Yeonhaun Kang, a Ph.D. candidate in the Department of English at the University of Florida, used her Tedder Doctoral Fellowship to travel to the National Museum of American History and the National Agricultural Library in Washington, D.C. Kang’s research highlights how the garden has played a crucial role in shaping national identity and environmental ownership in the U.S. The garden has traditionally been represented as space of tranquility, as well as a bridge between the natural world and the human-built environment. However, Kang argues that this representation of the garden is based on a white man’s perspective and that contemporary U.S. multiethnic women’s garden literature helps us expand our understanding of nature beyond white man’s imagination by bringing diverse ethnic groups (Native Americans, African Americans, and Asian Americans) into the tradition of American nature writing.
The history of the garden in America began with the belief that the New World would be a new Garden of Eden for white settlers. The fertility and prosperity of the land embodied the aspirations of transplanted Europeans who wanted to make this New World their own and cultivate their identity as Americans. Cultivated land, like cultivated identity, was tamed, distinct, and controlled; conquering the American Wilderness would produce the idea of Manifest Destiny. But this narrative of cultivation, strongly espoused by Thomas Jefferson’s agrarianism, justified internal colonialism that never rejected slavery or the removal of Native Americans from the American heartland. The image of the garden, which embodied the design of the nation, is inextricably connected to the colonization of indigenous people and people of color in the U.S. Thus the garden, once perceived as a symbol of the American pastoral ideal, turns out to be a contested space in which wars over nature continuously cross lines of race, gender, class, ethnicity, and national identity. This process of racial exclusion is well examined in the work of Leslie Marmon Silko (Gardens in the Dunes) and Toni Morrison (Paradise). Kang’s analysis of these novels suggests that multiethnic group’s dislocation from the land was not only influenced by mainstream American society’s racial exclusion act, but was also closely related to the emergence of modern science and technology in agriculture and food production. The ironic theme that cultivation produces alienation from nature is further examined in the novels of Karen Tei Yamashita (Tropic of Orange) and Ruth L. Ozeki (All Over Creation) whose work extends the conception of the American garden into the economic network of globalization. Yet, Kang suggests that the reinvention of the American garden by multiethnic women writers helps us cultivate a global environmental consciousness that transcends national boundaries while empowering underrepresented groups to directly speak to their environmental rights.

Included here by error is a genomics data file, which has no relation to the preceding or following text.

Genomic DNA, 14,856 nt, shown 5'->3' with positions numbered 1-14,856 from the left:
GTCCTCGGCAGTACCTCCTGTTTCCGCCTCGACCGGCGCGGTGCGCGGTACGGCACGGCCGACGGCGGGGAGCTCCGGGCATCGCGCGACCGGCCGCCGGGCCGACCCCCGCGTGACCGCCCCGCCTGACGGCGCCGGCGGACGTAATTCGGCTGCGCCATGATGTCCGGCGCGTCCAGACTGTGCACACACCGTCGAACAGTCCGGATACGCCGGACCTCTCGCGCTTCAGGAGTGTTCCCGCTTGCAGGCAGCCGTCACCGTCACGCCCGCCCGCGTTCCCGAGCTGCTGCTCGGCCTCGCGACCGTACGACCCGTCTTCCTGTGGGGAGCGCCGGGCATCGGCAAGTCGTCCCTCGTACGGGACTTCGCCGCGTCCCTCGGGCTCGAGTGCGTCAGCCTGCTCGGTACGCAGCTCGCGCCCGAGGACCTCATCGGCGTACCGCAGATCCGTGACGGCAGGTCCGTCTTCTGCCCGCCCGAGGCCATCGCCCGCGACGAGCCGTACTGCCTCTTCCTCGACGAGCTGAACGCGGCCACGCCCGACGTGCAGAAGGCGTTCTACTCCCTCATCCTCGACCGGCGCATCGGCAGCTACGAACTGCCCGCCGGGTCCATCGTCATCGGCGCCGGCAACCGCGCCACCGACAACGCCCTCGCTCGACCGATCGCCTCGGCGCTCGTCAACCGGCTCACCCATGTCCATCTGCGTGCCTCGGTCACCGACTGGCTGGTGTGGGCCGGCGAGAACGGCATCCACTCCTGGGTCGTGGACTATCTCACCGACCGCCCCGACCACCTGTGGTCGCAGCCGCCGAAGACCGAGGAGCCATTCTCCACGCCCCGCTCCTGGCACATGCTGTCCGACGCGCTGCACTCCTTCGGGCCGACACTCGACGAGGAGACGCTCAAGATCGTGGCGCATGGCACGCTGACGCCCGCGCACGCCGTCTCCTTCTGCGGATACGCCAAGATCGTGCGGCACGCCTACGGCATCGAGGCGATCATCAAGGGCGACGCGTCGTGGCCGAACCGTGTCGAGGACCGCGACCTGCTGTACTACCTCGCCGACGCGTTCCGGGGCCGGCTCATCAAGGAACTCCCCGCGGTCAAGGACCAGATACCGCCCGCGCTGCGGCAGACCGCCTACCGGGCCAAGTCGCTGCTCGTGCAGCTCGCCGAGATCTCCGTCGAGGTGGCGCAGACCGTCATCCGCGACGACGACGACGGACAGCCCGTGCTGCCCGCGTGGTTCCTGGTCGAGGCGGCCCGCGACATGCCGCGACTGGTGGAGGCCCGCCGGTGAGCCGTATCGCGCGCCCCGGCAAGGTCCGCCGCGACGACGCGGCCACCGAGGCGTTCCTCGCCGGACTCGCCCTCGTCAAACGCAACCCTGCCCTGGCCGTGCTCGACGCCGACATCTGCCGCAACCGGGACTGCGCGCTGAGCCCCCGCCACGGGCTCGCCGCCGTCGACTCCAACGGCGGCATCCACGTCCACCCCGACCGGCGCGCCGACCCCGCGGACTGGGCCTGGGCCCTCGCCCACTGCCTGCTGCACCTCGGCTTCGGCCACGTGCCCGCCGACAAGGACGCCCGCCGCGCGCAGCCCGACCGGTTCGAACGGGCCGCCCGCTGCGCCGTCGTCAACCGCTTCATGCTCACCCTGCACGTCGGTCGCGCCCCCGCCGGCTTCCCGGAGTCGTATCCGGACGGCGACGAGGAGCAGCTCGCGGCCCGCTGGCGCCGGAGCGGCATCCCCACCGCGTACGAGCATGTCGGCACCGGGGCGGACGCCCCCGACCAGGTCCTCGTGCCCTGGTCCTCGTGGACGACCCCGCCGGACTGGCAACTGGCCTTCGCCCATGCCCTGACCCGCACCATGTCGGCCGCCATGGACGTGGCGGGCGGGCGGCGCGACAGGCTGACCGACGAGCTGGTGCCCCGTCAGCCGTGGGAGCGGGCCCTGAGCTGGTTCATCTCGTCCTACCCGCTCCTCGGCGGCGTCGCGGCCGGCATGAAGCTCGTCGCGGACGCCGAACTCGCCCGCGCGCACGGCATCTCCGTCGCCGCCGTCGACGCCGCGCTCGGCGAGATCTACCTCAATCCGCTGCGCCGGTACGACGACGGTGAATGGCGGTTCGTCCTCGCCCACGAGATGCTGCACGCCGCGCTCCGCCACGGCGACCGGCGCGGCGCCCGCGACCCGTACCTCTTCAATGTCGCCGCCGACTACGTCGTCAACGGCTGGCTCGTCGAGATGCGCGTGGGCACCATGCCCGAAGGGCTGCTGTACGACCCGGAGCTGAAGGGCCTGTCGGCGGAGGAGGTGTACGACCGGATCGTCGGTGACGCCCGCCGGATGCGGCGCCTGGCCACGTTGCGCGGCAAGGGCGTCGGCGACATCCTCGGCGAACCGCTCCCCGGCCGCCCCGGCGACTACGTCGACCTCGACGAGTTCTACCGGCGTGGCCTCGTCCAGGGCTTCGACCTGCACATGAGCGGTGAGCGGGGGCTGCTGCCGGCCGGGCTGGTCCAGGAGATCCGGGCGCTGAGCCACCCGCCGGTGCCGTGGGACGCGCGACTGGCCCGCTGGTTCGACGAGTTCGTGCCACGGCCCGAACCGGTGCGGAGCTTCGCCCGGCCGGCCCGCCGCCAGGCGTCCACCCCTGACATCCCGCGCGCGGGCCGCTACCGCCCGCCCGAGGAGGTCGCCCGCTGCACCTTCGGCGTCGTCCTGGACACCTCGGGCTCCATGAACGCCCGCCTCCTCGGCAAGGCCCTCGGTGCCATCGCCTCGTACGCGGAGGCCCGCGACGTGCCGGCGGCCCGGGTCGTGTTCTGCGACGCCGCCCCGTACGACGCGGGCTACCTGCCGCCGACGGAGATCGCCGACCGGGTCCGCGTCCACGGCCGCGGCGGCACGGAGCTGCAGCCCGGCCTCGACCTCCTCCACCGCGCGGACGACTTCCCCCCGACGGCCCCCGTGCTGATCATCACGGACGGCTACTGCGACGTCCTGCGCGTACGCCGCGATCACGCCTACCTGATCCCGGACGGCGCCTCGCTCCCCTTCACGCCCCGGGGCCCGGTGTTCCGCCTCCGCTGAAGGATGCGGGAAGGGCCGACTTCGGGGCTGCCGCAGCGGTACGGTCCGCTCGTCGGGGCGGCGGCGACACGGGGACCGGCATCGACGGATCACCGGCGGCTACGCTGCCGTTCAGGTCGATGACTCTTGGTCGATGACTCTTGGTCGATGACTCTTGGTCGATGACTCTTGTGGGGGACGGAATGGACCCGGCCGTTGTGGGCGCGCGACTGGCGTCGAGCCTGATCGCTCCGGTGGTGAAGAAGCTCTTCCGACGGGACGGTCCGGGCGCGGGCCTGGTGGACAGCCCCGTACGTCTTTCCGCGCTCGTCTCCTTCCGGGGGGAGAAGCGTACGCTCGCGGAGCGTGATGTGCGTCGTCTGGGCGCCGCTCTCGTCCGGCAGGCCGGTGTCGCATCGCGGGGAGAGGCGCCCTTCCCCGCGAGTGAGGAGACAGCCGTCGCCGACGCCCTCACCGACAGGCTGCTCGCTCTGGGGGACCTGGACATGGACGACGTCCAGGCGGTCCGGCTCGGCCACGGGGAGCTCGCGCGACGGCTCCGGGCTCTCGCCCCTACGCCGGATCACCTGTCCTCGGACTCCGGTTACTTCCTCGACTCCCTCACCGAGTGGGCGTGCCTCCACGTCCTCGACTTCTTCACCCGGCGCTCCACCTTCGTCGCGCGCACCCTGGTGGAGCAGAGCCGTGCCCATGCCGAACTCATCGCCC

The power of literature makes possible a new narrative that re-envisions the past, the present, and the future. With the support of the Tedder Family Doctoral Fellowship, Kang was able to conduct archival research that furthers her dissertation by adding cultural materials and historical documents to her literary analysis. The old image of the garden representing the American pastoral ideal must give way to a new narrative that highlights the curious history of cultivation, production and its exclusionary force. The inclusion of diverse and talented female voices offers a new narrative of the American garden, one that is more conscientious to U.S. citizenship and environmental stewardship in the age of globalization.
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